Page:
Such was the dream of Muammar Gaddafi, a quixotic project that appeared to have died with the Libyan dictator but has now been rekindled by the Zimbabwean president, Robert Mugabe.
Speaking in Harare after meeting Benin's president, Thomas Boni Yayi, who is the outgoing African Union (AU) chairman, Mugabe argued that a figurehead is needed to move Africa beyond regional blocs and into the global superleague.
"Get them to get out of the regional shell and get into one continental shell," he was quoted as saying by the state-owned Herald newspaper.
"The continent of Africa: this is what we must become. And there, we must also have an African head. He was talking of the president of Africa. Yes, we need one. We are not yet there.
"This is what we must go and discuss, but we must also discuss the issues that divide us."
The AU holds its latest summit this week in Addis Ababa, Ethiopia. Mugabe, 88, warned that Africans are not as united as was expected by the founders of the AU's predecessor, the Organisation of African Unity, half a century ago.
"We really have not become integrated as an African people into a real union," he said. "And this is the worry, which my brother has, and the worry I have; the worry perhaps others also have. That we are not yet at that stage which was foretold by our fathers when they created this organisation."
The founding fathers had a vision of a continent united politically, economically and culturally, he added. "We are not there yet. As we stand here people will look at us, as me anglophone, him francophone, you see. There is also lusophone, but we are Africans first and foremost. Africans, Africans. Look at our skin.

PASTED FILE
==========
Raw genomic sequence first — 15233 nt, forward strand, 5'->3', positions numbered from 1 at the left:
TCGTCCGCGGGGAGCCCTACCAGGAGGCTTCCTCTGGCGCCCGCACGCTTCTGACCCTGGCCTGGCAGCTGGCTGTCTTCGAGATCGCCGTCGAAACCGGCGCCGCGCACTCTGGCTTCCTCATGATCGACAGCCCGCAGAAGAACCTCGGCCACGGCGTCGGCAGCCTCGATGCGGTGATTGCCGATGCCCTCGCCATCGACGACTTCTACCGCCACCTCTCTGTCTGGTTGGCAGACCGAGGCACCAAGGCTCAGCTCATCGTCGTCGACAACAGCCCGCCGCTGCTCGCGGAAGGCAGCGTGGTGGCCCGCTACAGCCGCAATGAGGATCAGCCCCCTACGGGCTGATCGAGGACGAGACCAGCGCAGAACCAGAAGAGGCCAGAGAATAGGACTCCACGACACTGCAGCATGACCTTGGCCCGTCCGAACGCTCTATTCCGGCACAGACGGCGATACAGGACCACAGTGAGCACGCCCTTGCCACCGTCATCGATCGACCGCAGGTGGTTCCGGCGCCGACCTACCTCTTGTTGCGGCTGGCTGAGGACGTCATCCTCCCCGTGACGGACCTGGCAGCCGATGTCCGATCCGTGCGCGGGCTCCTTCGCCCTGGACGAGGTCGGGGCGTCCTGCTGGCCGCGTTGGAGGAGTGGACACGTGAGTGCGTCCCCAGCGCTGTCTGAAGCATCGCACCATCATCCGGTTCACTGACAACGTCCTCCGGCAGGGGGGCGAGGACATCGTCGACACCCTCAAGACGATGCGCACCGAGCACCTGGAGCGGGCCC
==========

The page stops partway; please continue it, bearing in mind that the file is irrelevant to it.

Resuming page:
"That's our continent, we belong to one continent. We may, by virtue of history, have been divided by certain boundaries and especially by colonialism. But our founding fathers in 1963 showed us the way and we must take up that teaching that we got in 1963. That we are one and we must be united."
A United States of Africa spanning Cape Town and Cairo was proposed by Gaddafi in 1999 as a way of ending the continent's conflicts and defying the west, but it failed to secure enough support from his African counterparts. Some suspected that Gaddafi wanted the job for himself – a charge that Mugabe is hardly likely to dodge.
There is a case for challenging borders that were drawn up by European imperialists and which continue to inhibit travel and trade. But critics say the notion of uniting 54 countries with their thousands of languages and ethnicities is currently untenable. In fact some parts of Africa have been moving in the opposite direction and seeking local autonomy. Economies are moving at very different speeds.
Lindiwe Zulu, international relations adviser to South African president Jacob Zuma, said: "I don't foresee a single United States of Africa with a single president because we are so diverse politically and otherwise. It is very desirable in the long term but I don't see it any time soon. There is a lot more to be done. We are still agonising over sovereignty."
She added: "When you call for one president, you are calling for ministers to serve under them, one parliament and one legislative process. There are too many things that divide us on political, social and economic levels. We need to have a common agenda and approach to human rights and development before we can talk about one president. We need to deal with democracy on the continent and leaders who think beyond themselves."
Richard Dowden, director of the Royal African Society, said: "The idea that one government could rule the whole of Africa at this stage is silly and unworkable. They need to build from the bottom economically rather than imposing a notion of unity from the top down; it's absurd.
"It is a dream of totalitarian fantasists, not the people. Africa is becoming increasingly local. I'm in Kenya at the moment and the forthcoming election is all about ethnic arithmetic."